In this case, there appears to be evidence from a doctor who saw Mr Hoolahan just before he made his last Will, that he did in fact have full testamentary capacity. If that is accepted by the Court, and there is no other evidence put forward to prove that Mr Hoolahan did not have capacity, the Children may have a difficult time setting aside the will in dispute. If you have any questions regarding anything above, please don’t hesitate to contact me.

What happens when a person dies without a Will (ie Intestate)?

Family Estate Litigation Wills Estates Lawyer Brisbane QueenslandI was recently asked by Tim Moore of Business and Estate Planning specialists as to what happens when a person dies without making a Will, and how is the Estate of the deceased person distributed?

This is a very good question and highlights the need to have a valid and binding Will so that upon your death, the assets that form your estate go to the people you want them to go to.

“Intestacy” is defined in the Queensland Succession Act as meaning a person who dies and either does not leave a Will, or leaves a Will but does not dispose effectively by will of the whole or part of his or her property.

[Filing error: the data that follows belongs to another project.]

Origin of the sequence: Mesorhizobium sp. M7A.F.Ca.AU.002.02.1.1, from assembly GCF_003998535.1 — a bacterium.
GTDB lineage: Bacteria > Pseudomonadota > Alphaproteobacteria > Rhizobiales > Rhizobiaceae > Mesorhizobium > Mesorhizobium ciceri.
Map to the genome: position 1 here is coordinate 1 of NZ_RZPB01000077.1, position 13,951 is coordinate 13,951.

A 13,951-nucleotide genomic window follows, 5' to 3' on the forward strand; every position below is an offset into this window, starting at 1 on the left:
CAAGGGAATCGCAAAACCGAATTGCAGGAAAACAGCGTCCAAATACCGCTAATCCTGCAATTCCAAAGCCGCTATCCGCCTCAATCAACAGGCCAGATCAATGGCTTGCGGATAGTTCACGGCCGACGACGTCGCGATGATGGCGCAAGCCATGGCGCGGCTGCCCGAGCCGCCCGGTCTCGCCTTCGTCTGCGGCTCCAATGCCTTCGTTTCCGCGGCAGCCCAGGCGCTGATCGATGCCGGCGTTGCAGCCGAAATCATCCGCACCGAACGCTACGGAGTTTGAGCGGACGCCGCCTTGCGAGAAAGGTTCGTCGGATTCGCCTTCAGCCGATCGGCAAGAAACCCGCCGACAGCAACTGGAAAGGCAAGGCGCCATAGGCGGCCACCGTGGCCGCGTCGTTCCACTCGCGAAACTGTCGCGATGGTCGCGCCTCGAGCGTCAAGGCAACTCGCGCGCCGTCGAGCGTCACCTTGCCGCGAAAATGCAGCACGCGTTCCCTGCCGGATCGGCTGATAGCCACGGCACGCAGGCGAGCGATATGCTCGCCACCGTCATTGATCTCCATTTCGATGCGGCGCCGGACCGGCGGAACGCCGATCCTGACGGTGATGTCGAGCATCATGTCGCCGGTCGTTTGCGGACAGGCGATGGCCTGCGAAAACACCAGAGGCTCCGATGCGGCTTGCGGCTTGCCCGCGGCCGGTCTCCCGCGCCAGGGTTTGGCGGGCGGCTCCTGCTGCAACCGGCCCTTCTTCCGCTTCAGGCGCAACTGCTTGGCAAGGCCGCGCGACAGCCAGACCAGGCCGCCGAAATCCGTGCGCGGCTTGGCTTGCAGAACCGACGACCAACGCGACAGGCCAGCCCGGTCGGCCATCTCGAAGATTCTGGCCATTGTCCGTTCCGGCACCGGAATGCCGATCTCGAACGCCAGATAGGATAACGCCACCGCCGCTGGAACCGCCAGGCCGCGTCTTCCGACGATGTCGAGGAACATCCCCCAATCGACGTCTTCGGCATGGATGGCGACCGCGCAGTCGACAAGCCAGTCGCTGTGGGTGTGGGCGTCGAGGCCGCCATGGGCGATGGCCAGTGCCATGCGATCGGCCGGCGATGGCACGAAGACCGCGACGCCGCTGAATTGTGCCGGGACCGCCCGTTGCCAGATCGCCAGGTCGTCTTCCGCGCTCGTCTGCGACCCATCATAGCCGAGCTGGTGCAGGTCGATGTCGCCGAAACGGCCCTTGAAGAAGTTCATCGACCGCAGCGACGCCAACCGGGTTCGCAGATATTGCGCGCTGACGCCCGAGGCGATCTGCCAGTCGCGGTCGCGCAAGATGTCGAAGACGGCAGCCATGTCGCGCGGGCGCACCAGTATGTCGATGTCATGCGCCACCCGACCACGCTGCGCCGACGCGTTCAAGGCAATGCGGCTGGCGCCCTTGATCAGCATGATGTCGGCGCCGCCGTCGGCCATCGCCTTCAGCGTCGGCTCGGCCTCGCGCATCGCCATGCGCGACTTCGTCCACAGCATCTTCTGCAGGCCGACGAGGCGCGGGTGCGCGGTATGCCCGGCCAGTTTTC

Firstly, an application will need to be made to the Court by the surviving spouse or children seeking an Order that the Estate be distributed in accordance with the intestacy rules.

Generally speaking (there are some other specific nuances in this area) the intestacy rules are as follows:

1. Intestate survived by a spouse

The spouse receives the whole of the Estate.

2. Intestate survived by spouse and children

The spouse receives a base entitlement of $150,000 and the household chattels. After this amount is allocated then the spouse receives an additional one half or one third of the remainder of the residual estate, depending on the number of surviving children.

If there is one child, the spouse and the child would each be entitled to one half of the remainder of the Estate. If there is more than one child, then the spouse receives one third of the remainder of the Estate and the children share the other two thirds.

 3. When the intestate is not survived by a spouse but is survived by children

If there are surviving children they are entitled to the whole of the estate in equal shares.

 4. When the intestate is not survived by a spouse or children

If there is no surviving spouse and no surviving children then:

  1. the parents, followed by;
  2. the next of kin (which includes siblings, grandparents, aunties, uncles, nieces, nephews, and first cousins of the deceased), and then;
  3. the Government,

are those entitled to the residuary estate.

It is therefore very important, given the broad definition of “next of kin”, and the fact that your estate could go to the Government, that a properly drafted and signed Will is completed. If you have any questions regarding a Will, please don’t hesitate to contact me.

How to Properly Sign a Will